Right now, the market seems to be punishing certain companies that are doing well. This means a great chance for me to create a second income.
Lloyds Banking Group (LSE:LLOY) is one of these companies. Over the last six months, its shares have plummeted by 10%.
Some might look at it and think this is a bad investment. But income investors, like myself, see this as a good opportunity.
As the share price falls for a company, the cost to acquire its future dividend payouts becomes much cheaper. In the case of Lloyds, it’s now 10% cheaper than it was six months ago.
Why are the shares performing poorly?
I need to analyse why Lloyds seems to be out of favour.
The UK economy is struggling, not helped by the Bank of England raising interest rates to 5.25% in an effort to curb inflation. This has created concerns that more and more people will default on their loans and mortgages.
This isn’t good news for Lloyds as the UK’s largest mortgage provider. There are fears that it will have to write off more of its loans as the number of defaults increases.
Is this fear justified?
Looking at Lloyds’ interim results for 2023, however, I’ve noted that it set aside £662m as an impairment charge for any potential future defaults. This means it’s recognising defaults on loans and mortgages that haven’t even occurred yet. It’s also taken out of its final after-tax profit figure.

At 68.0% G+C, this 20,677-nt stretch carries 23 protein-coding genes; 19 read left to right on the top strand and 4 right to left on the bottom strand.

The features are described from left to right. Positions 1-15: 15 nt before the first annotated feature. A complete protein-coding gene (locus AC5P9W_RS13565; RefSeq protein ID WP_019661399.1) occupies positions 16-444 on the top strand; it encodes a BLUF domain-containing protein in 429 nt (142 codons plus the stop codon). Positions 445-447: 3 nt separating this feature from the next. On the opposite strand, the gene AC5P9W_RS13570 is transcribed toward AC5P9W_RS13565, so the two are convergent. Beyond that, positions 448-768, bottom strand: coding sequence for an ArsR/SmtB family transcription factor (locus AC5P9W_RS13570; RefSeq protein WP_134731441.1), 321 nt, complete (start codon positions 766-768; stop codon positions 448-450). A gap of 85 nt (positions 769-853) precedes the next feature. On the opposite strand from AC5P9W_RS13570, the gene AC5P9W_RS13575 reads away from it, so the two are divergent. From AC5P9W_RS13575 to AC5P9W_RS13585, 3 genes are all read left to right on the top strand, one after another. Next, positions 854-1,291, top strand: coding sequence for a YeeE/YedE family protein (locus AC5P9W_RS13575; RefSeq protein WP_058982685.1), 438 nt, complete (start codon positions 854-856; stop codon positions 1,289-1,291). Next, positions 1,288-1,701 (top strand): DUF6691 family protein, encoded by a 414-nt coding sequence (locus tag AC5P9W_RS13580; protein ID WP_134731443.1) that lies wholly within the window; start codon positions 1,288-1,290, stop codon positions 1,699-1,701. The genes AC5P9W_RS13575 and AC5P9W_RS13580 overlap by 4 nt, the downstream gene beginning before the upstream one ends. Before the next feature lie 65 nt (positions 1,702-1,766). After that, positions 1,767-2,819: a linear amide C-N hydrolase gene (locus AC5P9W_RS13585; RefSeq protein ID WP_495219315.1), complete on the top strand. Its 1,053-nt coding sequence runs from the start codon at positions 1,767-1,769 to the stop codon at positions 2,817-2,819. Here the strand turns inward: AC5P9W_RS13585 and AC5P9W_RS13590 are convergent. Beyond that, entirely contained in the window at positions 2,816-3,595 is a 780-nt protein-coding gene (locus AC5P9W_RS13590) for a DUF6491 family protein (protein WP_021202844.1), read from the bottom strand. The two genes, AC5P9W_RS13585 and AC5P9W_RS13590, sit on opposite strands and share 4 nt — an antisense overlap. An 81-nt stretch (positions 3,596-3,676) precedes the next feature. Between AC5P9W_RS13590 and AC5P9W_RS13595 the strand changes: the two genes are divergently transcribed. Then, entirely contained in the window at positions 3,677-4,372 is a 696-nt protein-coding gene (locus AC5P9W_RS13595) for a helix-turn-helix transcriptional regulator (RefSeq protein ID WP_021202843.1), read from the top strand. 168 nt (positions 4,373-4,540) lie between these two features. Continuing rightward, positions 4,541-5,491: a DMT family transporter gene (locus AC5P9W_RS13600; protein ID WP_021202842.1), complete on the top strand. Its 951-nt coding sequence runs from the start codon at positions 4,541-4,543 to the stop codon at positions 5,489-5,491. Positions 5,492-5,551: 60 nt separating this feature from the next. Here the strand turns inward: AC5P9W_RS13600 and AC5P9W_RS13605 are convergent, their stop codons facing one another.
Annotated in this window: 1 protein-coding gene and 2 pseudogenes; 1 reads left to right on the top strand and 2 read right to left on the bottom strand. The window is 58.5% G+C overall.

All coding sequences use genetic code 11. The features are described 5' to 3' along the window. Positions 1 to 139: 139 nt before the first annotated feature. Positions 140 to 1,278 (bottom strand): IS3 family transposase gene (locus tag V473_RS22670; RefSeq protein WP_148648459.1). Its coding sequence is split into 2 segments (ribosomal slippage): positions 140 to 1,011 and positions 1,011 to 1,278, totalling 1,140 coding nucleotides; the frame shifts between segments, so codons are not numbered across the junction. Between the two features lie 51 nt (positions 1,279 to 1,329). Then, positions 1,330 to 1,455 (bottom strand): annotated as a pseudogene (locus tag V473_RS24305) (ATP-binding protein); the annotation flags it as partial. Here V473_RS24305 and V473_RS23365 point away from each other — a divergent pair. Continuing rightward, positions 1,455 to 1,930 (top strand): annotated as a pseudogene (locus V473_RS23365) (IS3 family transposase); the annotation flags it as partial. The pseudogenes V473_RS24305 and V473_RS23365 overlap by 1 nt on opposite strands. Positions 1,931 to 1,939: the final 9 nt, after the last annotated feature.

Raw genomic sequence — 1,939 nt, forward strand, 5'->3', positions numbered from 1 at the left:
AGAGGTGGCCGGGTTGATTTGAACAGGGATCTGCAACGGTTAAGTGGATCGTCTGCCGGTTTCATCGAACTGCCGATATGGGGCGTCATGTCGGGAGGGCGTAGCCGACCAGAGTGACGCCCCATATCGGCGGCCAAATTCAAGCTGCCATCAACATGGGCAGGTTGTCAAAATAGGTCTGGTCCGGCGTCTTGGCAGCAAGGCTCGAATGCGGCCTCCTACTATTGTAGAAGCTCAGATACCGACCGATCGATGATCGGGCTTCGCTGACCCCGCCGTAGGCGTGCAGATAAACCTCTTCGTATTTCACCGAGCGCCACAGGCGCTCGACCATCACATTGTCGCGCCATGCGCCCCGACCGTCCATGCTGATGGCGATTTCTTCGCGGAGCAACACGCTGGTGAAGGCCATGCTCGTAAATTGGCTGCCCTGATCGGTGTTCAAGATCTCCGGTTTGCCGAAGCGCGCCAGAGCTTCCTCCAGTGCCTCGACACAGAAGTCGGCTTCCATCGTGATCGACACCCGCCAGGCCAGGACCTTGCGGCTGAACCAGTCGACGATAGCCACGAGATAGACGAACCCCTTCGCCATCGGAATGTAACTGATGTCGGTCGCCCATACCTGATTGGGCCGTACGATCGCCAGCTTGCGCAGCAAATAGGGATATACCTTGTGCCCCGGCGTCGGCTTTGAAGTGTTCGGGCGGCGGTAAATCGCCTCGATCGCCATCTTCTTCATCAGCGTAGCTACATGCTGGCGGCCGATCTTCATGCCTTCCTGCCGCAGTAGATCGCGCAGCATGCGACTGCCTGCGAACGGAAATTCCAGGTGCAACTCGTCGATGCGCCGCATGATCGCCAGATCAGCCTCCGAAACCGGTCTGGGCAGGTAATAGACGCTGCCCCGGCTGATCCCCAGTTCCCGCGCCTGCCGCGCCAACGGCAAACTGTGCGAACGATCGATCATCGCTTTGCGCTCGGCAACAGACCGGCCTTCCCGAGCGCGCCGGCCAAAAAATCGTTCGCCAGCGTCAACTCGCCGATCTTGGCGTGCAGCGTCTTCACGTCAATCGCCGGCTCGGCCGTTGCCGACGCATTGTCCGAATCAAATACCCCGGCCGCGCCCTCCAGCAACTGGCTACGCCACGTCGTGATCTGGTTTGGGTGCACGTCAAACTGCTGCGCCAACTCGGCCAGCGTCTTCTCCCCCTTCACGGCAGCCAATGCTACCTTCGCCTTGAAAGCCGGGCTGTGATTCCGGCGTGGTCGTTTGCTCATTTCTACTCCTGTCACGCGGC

Any of this impairment charge that doesn’t materialise, will be credited back as other income in future accounts.
It looks as though Lloyds has already factored in any defaults into its results. However, I don’t believe the market has taken this into account when determining the value of the shares.
The problem with share prices in the short term is that they’re partly determined by market perception. Therefore, holding Lloyds shares carries risk. The market’s negative perception of the UK economy and the knock-on effects on the bank could drive its share price down further.
However, when market perception and reality differ, a golden opportunity arises. When the UK economy eventually improves, there will be much more optimism around the banking sector, which could lead to the shares soaring.
Furthermore, I don’t believe the dividend is in any danger, even if default levels are higher than expected. In the first half of 2023, the group generated an after-tax profit of £2.86bn. It only paid out £590m in dividends. This shows that there’s plenty of cover for its dividend and also ample room for Lloyds to continue growing its dividend, as it did by 15% in the first half of 2023.
How I’d generate a second income
The shares are currently trading for 43.5p apiece. With a dividend yield of 6.4%, I could generate an extra income of £1,000 annually by buying 35,920 of its shares.
It’s important to keep in mind that dividends aren’t guaranteed, but this looks very enticing to me.
Moreover, Lloyds shares are trading at extremely cheap levels, sporting a price-to-earnings (P/E) ratio of 5.5. This makes the dividend look like an even bigger bargain.
Therefore, if I had the spare cash, I’d buy Lloyds shares today.